We hear a lot—though not nearly enough—about what it’s like to be a soldier returning from duty in Iraq: the culture shock, the pain, the sharp angles of the transition. But it’s rare to hear about what that transition can be like for a reporter. The New York Times’s Damien Cave, who covered Iraq for the paper between July 2006 and December 2007, has written a fascinating journal of re-entry, documenting the fourteen weeks since he first arrived in Miami Beach (Cave is now the Times’s Miami bureau chief) after leaving Iraq. It’s a compelling narrative, both reflective and raw, and certainly worth a read.
01:00 PM - May 23, 2008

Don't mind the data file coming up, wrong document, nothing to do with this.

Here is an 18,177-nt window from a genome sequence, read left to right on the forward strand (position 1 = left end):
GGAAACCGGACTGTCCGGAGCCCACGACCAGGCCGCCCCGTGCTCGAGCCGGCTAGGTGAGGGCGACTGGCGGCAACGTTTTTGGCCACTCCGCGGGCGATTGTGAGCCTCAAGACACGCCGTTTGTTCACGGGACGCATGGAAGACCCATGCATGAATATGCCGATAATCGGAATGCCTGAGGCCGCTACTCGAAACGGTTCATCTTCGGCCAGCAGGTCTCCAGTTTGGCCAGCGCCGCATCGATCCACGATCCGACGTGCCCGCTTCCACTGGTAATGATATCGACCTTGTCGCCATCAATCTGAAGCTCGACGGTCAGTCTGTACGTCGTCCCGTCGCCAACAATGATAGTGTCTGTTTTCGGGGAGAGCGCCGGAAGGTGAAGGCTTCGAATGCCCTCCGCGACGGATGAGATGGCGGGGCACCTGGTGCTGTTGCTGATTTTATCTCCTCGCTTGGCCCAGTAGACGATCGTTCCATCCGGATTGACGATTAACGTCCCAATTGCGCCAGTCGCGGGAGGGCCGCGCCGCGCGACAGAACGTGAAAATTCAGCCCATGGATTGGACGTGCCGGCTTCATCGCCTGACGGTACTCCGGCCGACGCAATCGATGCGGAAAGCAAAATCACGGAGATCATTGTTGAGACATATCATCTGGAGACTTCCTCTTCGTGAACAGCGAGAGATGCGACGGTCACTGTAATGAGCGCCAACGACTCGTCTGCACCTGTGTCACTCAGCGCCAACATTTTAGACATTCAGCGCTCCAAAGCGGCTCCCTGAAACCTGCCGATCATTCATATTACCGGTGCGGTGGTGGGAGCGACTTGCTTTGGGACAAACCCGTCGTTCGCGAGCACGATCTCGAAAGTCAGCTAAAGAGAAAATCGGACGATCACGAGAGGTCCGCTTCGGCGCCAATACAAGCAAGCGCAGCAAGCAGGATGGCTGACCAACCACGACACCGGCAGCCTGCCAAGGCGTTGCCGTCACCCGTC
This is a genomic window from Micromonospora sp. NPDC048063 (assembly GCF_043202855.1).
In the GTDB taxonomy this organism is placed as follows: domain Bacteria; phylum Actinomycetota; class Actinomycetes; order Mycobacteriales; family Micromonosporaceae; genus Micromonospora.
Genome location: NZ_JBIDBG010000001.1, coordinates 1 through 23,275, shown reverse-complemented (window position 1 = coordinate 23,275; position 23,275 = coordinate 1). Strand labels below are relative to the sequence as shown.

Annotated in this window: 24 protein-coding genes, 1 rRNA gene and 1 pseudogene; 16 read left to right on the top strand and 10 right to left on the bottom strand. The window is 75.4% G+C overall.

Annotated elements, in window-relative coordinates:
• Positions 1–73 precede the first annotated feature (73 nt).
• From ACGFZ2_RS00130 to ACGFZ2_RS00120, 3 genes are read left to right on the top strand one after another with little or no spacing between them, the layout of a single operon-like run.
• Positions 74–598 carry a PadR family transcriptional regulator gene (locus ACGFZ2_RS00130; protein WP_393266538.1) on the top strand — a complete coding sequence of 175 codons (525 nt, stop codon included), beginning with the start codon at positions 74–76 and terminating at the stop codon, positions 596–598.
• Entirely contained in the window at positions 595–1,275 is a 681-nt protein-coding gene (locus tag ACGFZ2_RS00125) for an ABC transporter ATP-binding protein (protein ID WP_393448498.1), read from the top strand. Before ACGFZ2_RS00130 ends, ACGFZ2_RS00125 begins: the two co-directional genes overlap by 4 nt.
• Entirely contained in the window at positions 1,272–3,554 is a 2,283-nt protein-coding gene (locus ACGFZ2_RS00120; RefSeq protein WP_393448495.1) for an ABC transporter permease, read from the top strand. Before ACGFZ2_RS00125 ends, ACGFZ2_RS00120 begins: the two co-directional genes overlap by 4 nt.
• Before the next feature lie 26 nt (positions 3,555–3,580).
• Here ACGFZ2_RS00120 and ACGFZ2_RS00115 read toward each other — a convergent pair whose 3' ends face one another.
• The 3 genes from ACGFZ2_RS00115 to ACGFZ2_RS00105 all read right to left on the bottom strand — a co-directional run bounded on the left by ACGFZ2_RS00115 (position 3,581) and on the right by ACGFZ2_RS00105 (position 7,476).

Back from Baghdad
Who cares if it’s true? - Modern-day newsrooms reconsider their values
What Is Russia Today? - The Kremlin’s propaganda outlet has an identity crisis
And from the left…Fox News - There’s more to Fox News’ strategy of hiring liberals than creating a public boxing match
Why Skype isn’t safe for journalists - Here are some alternatives for secure voice calls to use instead
Placing a bet on USA Today - Gannett has long felt the television model could translate into print. Now it’s using its flagship paper to double down on that idea.
Email blasts from CJR writers and editors
Upworthy gets quality, exclusive journalism about income inequality; ProPublica gets a wider audience
We’re not in the Cold War anymore
What you think you know about online advertising is wrong
“Is it going to be hard in two years when you are no longer President and people stop letting you win at basketball?”
Who Owns What
A report from the Columbia University Graduate School of Journalism
Questions and exercises for journalism students.